The Champagne Backpacker: Michael's Round the World Trip 2005-2007-- The Adventure of a Lifetime travel blog

Inside Santa Catalina Convent

Inside Santa Catalina Convent

Typical Nun's Quarters

Santa Catalina Convent And Mountains

Street Demonstration

Arequipa's Main Cathedral

Plaza de Armas, Arequipa's Main Square

Felipe (Chile) And Walter (Peru), Owner of Conccollay Pre Inka Cuisine Restaurant...

FRIDAY, JANUARY 26, 2007. AREQUIPA, PERU. I'm in the ¨White City¨ of Peru, so called because of the white volcanic rock known as sillar used to build many of the colonial buildings. Tomorrow, I take a two-day tour of Canon Del Colca, the second deepest canyon (at 3191 meters) in the world. Hopefully, I'll catch a glimpse of the wild Andean condor.

The Santa Catalina Convent is Arequipa's primary tourist attraction. It's literally a city within a city. For three hundred years, until 1970, the doors of the convent were only open to nuns. Indeed, many nuns rarely, if ever, left the confines of the convent. Walking through and exploring the convent is like going back in time. You can view the nun's living quarters, courtyards, and cooking facilities.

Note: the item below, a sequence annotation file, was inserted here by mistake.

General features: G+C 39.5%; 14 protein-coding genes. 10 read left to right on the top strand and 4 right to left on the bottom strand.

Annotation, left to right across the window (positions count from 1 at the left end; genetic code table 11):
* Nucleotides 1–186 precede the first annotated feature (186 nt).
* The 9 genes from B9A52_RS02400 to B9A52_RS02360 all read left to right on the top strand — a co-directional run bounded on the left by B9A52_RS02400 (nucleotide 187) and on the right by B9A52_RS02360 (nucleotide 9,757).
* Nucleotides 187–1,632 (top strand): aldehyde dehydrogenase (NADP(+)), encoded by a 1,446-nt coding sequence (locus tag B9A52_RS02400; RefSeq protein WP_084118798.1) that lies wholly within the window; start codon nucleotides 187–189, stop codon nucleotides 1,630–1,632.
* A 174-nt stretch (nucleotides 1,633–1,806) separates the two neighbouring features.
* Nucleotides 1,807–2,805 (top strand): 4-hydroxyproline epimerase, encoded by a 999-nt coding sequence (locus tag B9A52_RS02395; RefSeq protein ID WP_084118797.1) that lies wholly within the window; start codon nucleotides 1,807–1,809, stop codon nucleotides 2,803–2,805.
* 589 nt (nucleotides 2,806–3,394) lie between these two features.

Arequipa's Plaza de Armas stands at the heart of the city. The adjacent Cathedral proudly towering over the plaza. This is the soul of Arequipa, where Peruvians of all ages and status gather throughout the day and night to chat idly, feed the pigeons, and people watch.

In the evening, I ate dinner at Sonccollay Pre Inka Cuisine restaurant, which overlooks Plaza de Armas. It was recommended to me by John, the British guy I spent time with in Cuzco. As the tables were full, I sat with Felipe, a documentary filmmaker from Chile. Walter, the owner, was a very gracious host, giving me a free home made beer (from corn). He also invited me to his sister restaurant in Lima.

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